Effective Implication Of Skill Development Studies At Early Stage


Sep 22, 2021

Effective Implication Of Skill Development Studies At Early Stage

Employability and Empowerment: Leadership’s key responsibilities 

Today, India has one of the largest youth populations and multi-generational workforces in the world. Around 2 crore youth will join the workforce every year in the foreseeable future. They may come from diverse backgrounds, but they all have one striking commonality – they want to be employable and have a good quality of life. Leaders across spectrums have the responsibility to empower as many communities as possible by strategizing programs and platforms that tangibly impact the lives of the youth of today who represent the future.

Bridging the ‘skills gap’: The importance of early-stage skills development 

The skills gap that exists in the industry today cannot be ignored. Diverse industries are speaking out about how there is a fundamental mismatch between the skills that employers rely upon in their employees and the skills that job seekers possess. This mismatch poses the challenge for individuals to find a job and for employers to get the right talent. The success of skilling programs is influenced by the level of receptivity and skilling readiness of students. How much can they learn? More importantly, how much should they unlearn? If adequate skills development is introduced early on in their educational journey, there is less to unlearn, making the entire process more seamless and efficient for all.

Coming together of an ecosystem: Cognizance and Communication 

The entire ecosystem – industry, education and government must come together to prepare youth for the digital future. This can be made possible through cognizance and collaboration.

Cognizance: The ecosystem must continue to evolve to understand the psychology behind learning. While children aged 8 experience rapid cognitive, social, emotional, and physical development and learn the fastest, adolescents are deeply influenced by their environment with students in middle and high school needing opportunities to develop deeper learning competencies such as critical thinking and problem-solving skills. Studies indicate that there is a strong correlation between the development of cognitive abilities the access to opportunities for problem-solving. Research suggests that the neural networks in the brains of adolescents develop when they are given opportunities to perform complex mental tasks which aids cognition, emotion-regulation and memory skills. Students who do not have access to these opportunities will find it challenging to engage in higher-order thinking as adults. Hence, it is the responsibility of the ecosystem to understand learning behaviours and ensure that students are given age-appropriate learning skills that challenge them adequately to develop holistically.

Collaboration:  The eco-system – industry, education and government should communicate about what they can do to support one another. When the industry updates the educational sector on what skills are relevant and what requirements are needed, it enables them to upgrade the curriculum to deliver what is needed. Finally, collaboration goes a long way in establishing programs and platforms that propel change which brings tangible results.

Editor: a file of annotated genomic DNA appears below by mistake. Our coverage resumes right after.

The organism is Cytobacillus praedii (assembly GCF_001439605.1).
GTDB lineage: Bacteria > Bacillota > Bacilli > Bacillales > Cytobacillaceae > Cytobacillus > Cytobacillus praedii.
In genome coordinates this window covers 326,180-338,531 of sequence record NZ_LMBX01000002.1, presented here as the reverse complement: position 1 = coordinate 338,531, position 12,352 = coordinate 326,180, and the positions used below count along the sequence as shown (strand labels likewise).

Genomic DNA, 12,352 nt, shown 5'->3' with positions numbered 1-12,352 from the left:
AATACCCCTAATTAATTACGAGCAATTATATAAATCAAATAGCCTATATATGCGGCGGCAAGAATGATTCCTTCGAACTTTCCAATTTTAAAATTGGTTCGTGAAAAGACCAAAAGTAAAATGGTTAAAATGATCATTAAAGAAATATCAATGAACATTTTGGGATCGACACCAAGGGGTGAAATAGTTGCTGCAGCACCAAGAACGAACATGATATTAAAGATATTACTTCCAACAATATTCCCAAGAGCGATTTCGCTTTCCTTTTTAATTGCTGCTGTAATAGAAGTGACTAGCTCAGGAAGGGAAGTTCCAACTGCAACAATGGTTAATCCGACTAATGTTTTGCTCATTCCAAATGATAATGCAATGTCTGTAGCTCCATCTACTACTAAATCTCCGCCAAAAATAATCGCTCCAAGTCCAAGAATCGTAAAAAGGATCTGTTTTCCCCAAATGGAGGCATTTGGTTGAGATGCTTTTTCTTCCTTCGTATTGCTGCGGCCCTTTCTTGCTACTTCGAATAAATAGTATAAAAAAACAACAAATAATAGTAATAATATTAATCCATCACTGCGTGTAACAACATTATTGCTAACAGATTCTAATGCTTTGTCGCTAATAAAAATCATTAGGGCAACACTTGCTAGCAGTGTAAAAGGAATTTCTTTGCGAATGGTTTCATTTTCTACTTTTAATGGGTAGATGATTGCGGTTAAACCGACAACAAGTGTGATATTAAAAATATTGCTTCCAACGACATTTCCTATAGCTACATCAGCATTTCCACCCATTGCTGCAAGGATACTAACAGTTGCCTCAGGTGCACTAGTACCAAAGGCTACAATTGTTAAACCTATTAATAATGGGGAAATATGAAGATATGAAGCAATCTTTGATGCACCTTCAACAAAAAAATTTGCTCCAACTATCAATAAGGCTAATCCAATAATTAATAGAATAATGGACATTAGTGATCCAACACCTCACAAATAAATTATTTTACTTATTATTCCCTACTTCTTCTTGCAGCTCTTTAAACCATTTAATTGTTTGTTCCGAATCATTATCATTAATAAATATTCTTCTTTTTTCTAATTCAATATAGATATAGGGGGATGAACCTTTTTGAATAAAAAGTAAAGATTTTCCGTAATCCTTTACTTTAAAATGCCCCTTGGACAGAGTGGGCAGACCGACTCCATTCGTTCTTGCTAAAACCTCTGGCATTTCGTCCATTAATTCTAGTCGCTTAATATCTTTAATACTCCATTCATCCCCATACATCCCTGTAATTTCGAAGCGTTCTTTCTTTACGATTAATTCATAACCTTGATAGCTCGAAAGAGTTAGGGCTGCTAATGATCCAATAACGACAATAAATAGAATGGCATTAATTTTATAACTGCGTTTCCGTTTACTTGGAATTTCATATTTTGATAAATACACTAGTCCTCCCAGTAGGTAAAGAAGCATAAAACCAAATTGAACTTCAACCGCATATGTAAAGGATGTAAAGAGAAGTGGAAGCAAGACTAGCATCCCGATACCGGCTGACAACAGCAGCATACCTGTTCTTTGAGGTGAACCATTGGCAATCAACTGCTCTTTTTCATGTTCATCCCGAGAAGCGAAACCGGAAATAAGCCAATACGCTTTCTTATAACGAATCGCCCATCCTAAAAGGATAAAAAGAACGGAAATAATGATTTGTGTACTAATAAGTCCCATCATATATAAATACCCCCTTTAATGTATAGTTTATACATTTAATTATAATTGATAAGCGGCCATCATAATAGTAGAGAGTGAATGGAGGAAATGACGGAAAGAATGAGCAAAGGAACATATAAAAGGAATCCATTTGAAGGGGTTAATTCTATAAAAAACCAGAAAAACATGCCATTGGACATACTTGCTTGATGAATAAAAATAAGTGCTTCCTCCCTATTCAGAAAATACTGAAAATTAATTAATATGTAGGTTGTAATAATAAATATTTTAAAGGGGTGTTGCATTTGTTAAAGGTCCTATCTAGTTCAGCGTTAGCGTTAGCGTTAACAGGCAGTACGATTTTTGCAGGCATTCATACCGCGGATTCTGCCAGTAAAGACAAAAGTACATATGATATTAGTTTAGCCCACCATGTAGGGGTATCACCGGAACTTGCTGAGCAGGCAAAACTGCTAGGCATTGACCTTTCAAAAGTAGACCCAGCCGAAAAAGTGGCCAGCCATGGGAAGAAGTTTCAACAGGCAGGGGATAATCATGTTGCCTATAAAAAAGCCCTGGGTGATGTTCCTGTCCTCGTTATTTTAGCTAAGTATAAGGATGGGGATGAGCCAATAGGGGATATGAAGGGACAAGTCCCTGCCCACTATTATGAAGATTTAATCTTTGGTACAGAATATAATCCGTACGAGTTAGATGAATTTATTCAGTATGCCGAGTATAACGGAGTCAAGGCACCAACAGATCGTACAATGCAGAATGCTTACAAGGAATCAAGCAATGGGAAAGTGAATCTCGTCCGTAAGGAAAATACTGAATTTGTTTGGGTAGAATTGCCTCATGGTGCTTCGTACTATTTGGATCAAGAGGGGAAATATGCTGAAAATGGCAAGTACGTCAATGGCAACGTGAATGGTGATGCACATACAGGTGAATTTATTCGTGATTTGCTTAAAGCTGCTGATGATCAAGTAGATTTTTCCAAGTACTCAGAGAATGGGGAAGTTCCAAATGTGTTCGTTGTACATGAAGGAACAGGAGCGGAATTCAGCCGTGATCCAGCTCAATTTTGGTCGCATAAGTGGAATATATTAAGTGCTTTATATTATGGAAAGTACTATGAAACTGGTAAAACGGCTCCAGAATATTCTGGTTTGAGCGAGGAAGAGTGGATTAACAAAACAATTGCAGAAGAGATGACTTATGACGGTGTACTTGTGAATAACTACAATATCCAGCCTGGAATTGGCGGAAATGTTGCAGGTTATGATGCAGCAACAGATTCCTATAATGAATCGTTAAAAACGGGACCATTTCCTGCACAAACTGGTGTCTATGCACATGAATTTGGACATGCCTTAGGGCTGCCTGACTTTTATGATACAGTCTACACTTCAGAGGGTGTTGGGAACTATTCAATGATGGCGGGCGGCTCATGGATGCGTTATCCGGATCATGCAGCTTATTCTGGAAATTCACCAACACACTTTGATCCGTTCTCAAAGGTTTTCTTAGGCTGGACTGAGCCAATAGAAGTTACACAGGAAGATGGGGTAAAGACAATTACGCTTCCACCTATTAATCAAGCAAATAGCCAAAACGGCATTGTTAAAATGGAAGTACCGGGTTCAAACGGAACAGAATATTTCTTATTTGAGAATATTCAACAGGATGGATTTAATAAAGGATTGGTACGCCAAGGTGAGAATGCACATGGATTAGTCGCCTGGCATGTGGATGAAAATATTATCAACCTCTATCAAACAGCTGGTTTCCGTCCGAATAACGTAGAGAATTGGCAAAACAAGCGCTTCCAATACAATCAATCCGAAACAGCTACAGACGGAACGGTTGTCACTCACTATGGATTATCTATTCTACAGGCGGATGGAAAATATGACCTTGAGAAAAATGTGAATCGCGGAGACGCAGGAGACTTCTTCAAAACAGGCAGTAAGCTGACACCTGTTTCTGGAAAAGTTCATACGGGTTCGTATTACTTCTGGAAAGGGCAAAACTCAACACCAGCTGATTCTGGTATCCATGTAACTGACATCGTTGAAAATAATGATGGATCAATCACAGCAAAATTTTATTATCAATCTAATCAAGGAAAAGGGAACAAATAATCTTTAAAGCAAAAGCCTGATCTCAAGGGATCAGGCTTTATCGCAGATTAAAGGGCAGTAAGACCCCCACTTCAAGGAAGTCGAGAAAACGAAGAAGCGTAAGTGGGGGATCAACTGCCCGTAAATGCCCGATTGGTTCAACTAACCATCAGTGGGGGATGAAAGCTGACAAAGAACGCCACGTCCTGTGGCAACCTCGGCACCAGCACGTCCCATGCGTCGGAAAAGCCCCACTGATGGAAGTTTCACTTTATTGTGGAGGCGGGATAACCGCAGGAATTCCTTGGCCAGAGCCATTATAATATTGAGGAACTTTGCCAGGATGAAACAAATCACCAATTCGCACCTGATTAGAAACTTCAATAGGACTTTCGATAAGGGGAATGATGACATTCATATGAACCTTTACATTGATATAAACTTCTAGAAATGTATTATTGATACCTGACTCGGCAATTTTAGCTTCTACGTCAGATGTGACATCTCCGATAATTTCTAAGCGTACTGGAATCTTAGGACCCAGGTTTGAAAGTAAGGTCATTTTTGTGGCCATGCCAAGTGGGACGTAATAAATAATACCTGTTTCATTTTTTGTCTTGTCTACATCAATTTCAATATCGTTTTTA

HCL TechBee, an ‘early career program’ is one such collaborative effort that has resulted in one of the most practical hybrid learning programs in the industry today. Through such programs, students are given the opportunity to learn and practically apply what they are learning in the classroom in a ‘live’ workplace during a day. They take their learning seriously because it will be practically tested at the end of the day and learning is fun because they are exposed to real-time skills that the industry needs now! The chance to ‘earn while they learn’ seeds fiscal responsibility from a young age.

Great Indian philosophers like Chanakya have propagated practical approaches to learning from ancient times itself. The idea behind the concept of skilling is to ‘plant the seed’ of a practical approach to learning from a young age and train young minds to absorb what they need to be efficient while seeking livelihood. Vocational training and skilling are deeply ingrained in the culture of India. In the Gurukulam and Paatashala culture, children were exposed to a hybrid model of learning and practically applying their skills through the course of the day.

While education gives knowledge, skilling gives jobs. Education cannot be replaced with skilling and both should be differentiated and understood as two parallel tracks upon which an individual’s career is shaped. They go together; independent yet inter-dependent. While an express train and regular train both reach the same destination, the express train is faster and more efficient. The need of the hour is a program that is holistic and has integrated early-career programs in the industry today that enables a student to complete their journey faster, without compromising on the knowledge and exposure needed to be successful. Such hybrid integrated learning and development models that are evolving will tangibly benefit from the effective implementation of skills development from an early age.

Disclaimer: The views expressed in the article above are those of the authors’ and do not necessarily represent or reflect the views of this publishing house